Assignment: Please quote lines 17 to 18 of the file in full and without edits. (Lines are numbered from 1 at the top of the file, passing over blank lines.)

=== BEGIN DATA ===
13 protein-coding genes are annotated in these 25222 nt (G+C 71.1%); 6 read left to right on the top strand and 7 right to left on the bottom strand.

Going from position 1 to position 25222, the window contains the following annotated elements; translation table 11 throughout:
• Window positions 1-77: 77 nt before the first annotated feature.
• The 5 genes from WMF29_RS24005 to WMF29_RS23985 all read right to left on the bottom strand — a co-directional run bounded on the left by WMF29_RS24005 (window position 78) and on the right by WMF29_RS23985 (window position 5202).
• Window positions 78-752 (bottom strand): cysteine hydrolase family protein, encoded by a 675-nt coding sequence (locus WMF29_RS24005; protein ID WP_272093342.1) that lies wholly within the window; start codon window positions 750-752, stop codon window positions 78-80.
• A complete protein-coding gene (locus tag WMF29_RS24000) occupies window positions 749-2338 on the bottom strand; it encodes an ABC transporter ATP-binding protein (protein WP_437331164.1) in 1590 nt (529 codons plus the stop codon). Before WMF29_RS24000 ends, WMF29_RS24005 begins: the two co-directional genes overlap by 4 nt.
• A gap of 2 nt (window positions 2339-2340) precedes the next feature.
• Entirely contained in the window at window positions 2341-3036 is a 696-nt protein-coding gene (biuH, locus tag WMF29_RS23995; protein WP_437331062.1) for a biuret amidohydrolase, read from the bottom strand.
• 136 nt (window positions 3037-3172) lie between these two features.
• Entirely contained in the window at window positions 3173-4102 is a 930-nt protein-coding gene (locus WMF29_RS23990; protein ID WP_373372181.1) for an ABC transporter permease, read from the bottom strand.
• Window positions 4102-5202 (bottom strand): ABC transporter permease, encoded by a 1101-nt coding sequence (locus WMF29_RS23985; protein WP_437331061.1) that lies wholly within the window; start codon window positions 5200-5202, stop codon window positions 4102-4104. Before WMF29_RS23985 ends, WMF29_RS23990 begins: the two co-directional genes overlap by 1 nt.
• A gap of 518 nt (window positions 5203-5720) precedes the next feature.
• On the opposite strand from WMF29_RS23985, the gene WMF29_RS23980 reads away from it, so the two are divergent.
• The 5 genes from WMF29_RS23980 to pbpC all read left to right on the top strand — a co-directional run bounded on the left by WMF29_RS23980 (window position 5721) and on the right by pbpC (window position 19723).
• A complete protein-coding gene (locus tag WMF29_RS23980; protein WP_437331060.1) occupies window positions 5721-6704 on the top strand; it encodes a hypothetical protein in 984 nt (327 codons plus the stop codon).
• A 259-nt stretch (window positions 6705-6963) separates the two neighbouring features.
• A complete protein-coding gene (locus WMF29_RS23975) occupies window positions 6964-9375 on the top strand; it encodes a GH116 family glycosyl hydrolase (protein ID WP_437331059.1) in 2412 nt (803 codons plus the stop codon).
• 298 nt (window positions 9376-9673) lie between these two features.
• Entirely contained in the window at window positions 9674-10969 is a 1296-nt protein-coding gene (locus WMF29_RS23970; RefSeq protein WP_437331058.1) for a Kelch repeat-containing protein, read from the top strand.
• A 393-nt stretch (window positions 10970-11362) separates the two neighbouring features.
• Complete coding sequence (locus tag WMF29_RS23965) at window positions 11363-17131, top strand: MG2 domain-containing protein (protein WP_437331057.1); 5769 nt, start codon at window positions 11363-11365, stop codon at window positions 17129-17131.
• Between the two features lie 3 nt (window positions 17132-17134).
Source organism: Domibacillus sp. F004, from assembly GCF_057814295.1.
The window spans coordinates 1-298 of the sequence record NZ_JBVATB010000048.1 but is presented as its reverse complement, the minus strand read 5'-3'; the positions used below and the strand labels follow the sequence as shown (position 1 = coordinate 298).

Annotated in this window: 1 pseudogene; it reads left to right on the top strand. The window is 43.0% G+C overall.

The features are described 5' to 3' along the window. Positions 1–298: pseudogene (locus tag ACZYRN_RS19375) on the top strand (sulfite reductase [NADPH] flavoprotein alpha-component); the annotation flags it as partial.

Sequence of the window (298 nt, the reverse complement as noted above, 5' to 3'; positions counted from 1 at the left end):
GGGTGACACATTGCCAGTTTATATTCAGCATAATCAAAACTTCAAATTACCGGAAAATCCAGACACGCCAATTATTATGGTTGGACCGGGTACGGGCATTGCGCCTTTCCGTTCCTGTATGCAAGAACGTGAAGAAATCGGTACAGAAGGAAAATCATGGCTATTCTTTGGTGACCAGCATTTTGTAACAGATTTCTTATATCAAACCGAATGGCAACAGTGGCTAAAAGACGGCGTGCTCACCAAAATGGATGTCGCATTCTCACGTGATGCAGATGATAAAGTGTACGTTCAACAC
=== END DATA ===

• A complete protein-coding gene (locus WMF29_RS23975) occupies window positions 6964-9375 on the top strand; it encodes a GH116 family glycosyl hydrolase (protein ID WP_437331059.1) in 2412 nt (803 codons plus the stop codon).
• 298 nt (window positions 9376-9673) lie between these two features.